Now Soros has set his sights on the second-most-shorted currency in the world – the British pound.
And he may have company, as the Financial Times reports: Along with Soros Fund Management, Tudor Investment Corp., Caxton Associates and Moore Capital – some of the best global macro traders – “see similarities in UK’s predicament to that of Japan” and are interested in shorting the pound.
This adds to worries about the pound, which has already fallen 5% this year. And with exports falling, productivity low, and gross domestic product shrinking last quarter, Britain’s economic outlook is foggy at best.
“There could be a dramatic weakening of the pound this year,” one of the world’s top macro hedge fund managers, who declined to be named because he does not want his firm’s positions becoming public, told the FT.
For Britain’s sake, let’s hope that weakening doesn’t lead to another “Black Wednesday,” Sept. 16, 1992 – the day George Soros “broke” the Bank of England.
How Soros Broke the Bank of England
Sept. 16 is the day Soros profited more than $1 billion by shorting the pound.
Technically, the Bank of England didn’t break, but by short-selling $10 billion worth of pounds, Soros forced the British government to withdraw the pound from the European Exchange Rate Mechanism (ERM) – a monetary system introduced in 1979 in preparation for the current European Union and use of the euro.
Soros saw the inflationary actions of the British government and the structure of the ERM had caused the pound to be overvalued.
Now there are once again concerns over the pound’s valuation, stemming from the appointment of Mark Carney, the current Bank of Canada governor, as the next governor of the Bank of England.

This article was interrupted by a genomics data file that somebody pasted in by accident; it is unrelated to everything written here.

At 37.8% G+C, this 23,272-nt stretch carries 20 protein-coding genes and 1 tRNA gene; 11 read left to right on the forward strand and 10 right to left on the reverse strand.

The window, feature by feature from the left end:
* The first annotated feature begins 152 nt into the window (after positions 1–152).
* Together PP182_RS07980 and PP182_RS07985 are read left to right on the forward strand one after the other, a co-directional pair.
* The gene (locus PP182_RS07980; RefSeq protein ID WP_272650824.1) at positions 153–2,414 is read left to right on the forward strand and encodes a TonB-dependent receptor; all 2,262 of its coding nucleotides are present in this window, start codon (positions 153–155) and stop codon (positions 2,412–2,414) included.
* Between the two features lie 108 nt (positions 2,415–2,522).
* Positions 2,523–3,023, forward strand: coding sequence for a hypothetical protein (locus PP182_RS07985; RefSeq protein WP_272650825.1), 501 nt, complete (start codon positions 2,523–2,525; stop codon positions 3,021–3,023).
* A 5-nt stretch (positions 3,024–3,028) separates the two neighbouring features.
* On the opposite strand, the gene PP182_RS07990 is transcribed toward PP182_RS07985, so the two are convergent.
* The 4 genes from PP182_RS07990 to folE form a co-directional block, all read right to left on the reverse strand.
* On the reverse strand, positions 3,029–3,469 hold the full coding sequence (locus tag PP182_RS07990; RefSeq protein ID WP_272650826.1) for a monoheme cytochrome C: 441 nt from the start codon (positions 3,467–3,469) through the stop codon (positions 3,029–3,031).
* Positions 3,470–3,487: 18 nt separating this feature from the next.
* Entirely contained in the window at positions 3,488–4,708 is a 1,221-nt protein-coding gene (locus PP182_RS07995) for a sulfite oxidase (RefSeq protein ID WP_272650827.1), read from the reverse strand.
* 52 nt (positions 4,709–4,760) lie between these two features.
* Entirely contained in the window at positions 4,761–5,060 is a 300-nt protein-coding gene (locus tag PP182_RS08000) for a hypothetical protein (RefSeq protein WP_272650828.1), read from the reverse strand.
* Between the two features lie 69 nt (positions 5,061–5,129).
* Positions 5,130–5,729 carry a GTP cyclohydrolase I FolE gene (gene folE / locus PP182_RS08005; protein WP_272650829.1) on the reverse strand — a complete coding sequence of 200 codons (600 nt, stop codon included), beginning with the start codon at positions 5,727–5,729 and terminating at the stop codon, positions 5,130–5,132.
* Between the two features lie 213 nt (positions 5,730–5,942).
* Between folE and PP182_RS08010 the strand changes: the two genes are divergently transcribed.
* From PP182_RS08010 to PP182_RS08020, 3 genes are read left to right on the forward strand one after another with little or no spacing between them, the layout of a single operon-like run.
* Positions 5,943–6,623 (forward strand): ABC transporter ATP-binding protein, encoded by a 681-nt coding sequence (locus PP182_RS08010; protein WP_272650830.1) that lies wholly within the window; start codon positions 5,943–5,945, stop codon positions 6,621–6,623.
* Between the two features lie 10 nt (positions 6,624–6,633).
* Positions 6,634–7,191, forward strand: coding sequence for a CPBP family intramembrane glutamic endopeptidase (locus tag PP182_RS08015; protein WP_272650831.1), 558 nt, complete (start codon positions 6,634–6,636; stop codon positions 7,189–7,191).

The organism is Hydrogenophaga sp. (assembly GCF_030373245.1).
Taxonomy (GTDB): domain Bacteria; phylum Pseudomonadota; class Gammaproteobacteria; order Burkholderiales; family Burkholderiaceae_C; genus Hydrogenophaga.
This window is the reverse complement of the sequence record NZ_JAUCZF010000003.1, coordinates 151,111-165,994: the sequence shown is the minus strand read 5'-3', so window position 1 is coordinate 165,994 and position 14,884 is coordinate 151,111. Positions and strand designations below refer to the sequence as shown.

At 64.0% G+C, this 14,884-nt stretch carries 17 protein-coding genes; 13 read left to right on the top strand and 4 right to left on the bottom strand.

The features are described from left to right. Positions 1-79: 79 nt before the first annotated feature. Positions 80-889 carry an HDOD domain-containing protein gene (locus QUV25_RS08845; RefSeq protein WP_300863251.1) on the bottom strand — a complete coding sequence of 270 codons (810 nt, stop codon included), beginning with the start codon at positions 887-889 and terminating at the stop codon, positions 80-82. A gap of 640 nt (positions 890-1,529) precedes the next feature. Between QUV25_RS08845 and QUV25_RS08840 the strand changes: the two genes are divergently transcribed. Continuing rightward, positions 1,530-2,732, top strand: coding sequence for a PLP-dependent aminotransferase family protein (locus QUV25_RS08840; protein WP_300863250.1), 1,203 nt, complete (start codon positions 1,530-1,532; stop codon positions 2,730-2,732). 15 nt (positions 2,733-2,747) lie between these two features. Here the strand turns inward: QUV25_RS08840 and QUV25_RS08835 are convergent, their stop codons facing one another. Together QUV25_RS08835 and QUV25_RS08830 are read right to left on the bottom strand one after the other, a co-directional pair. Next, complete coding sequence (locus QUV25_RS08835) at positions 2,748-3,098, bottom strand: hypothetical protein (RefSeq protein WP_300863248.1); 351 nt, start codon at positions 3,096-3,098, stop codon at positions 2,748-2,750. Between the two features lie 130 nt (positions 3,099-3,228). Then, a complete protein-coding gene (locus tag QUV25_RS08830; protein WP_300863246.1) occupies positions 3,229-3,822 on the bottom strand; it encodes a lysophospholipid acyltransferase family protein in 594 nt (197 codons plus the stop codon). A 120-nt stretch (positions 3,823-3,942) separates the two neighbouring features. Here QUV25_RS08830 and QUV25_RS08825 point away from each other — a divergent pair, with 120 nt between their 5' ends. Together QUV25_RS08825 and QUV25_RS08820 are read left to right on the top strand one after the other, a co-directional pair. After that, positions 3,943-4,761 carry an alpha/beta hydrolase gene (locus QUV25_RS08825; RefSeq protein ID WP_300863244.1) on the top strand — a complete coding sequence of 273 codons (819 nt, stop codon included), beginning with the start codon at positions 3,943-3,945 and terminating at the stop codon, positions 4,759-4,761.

Why It’s Time to Short the British Pound
Investors expect Britain to have annual inflation higher than 3.2 % over the next decade – the highest among major economies.
And Carney, who will replace Sir Mervyn King as governor of the BOE in July, said he will allow higher inflation than his predecessor.
The BOE’s Monetary Policy Committee also supported higher inflation targets in its February inflation report.
“Attempting to bring inflation back to the target sooner by removing the current policy stimulus more quickly than currently anticipated by financial markets would risk derailing the recovery and undershooting the inflation target in the medium term,” the MPC said in the report.
Yet, traders fear Carney will pump too much stimulus into the economy, raising inflation and devaluing the pound even more.
“[Hedge funds] are now looking very closely at what they can do with sterling,” Rob Kaplan, chief investment officer of Permal, one of the world’s largest investors in hedge funds, told the Financial Times. “With Carney coming in, there are interesting opportunities [either] shorting sterling or going long volatility on sterling.”
The best way to short the pound is through options, which can be done in the FOREX market, a global market that deals only with currencies and currency contracts.
There’s also the CurrencyShares British Pound Sterling Trust ETF (NYSEARCA:FXB), which tracks the pound.
And besides shorting the pound, or sterling, another way to play its negativity is with inflation-linked bonds.
“I’d lean towards further weakness in sterling and appetite for inflation-linked bonds,” a senior government bond trader at a U.S. bank told the Financial Times. “The clearest trade for me is for a steepening of yields.”
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